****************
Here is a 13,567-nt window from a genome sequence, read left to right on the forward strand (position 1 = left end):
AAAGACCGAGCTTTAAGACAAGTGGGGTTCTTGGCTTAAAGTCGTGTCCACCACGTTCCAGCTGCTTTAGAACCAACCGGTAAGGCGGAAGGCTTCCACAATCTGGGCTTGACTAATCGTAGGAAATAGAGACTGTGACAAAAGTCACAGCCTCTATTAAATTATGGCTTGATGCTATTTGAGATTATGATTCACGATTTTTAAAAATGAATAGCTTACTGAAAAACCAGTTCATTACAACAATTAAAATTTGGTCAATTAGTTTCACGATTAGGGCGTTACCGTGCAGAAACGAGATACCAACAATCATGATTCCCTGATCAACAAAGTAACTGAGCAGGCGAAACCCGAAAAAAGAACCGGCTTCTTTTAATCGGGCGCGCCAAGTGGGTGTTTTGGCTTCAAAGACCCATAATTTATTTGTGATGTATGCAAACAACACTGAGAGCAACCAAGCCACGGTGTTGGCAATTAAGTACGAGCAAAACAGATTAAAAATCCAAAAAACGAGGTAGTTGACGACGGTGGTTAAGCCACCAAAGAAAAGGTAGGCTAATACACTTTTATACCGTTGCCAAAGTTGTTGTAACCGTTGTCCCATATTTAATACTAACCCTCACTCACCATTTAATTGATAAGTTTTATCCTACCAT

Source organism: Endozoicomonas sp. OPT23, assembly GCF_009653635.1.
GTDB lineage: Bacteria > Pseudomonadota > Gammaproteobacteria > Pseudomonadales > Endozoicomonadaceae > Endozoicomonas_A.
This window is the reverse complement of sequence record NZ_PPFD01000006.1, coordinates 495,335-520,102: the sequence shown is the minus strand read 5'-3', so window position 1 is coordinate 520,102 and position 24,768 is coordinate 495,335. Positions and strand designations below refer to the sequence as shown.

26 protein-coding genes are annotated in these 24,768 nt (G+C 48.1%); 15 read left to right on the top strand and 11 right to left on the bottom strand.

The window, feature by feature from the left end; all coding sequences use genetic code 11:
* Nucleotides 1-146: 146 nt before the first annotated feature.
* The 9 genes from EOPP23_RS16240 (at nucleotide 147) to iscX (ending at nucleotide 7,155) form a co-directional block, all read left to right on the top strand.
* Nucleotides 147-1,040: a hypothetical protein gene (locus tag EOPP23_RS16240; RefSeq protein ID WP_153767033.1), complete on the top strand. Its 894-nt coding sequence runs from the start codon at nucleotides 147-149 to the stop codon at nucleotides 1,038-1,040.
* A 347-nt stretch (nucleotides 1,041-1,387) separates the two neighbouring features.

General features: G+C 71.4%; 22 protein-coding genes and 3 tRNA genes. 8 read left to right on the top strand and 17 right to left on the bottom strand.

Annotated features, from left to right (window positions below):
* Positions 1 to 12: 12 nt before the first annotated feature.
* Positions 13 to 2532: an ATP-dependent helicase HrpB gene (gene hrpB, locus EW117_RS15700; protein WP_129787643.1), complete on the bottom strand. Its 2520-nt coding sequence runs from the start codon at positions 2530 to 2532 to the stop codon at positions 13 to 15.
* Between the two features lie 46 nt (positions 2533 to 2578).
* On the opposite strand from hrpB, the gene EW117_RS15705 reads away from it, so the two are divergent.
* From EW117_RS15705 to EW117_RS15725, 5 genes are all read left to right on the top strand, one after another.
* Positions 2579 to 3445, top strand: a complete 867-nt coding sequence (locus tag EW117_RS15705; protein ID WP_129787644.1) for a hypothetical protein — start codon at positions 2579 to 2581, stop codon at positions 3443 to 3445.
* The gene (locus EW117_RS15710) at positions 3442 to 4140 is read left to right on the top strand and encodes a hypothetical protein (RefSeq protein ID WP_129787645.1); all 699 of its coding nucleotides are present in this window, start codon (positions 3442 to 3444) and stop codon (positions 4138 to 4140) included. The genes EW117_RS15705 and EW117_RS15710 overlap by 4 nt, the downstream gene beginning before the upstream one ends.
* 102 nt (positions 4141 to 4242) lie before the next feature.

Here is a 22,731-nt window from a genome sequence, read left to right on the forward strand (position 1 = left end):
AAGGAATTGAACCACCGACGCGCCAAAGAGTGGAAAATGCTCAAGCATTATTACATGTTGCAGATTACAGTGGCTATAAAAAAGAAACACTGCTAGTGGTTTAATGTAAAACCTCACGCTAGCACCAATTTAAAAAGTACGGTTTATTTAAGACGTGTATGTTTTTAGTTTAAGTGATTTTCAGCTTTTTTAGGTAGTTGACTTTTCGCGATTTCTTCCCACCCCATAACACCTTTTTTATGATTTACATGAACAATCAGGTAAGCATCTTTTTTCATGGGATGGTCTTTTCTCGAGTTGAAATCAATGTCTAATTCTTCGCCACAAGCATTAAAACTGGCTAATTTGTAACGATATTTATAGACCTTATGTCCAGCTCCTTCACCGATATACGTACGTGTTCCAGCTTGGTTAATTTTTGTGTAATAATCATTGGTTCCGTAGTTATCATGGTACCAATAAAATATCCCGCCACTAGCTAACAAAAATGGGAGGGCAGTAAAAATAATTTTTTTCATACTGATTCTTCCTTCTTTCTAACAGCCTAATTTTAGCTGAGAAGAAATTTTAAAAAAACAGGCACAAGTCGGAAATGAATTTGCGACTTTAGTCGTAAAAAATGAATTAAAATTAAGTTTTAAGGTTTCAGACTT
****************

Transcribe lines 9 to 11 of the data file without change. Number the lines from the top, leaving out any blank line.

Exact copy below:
* The 9 genes from EOPP23_RS16240 (at nucleotide 147) to iscX (ending at nucleotide 7,155) form a co-directional block, all read left to right on the top strand.
* Nucleotides 147-1,040: a hypothetical protein gene (locus tag EOPP23_RS16240; RefSeq protein ID WP_153767033.1), complete on the top strand. Its 894-nt coding sequence runs from the start codon at nucleotides 147-149 to the stop codon at nucleotides 1,038-1,040.
* A 347-nt stretch (nucleotides 1,041-1,387) separates the two neighbouring features.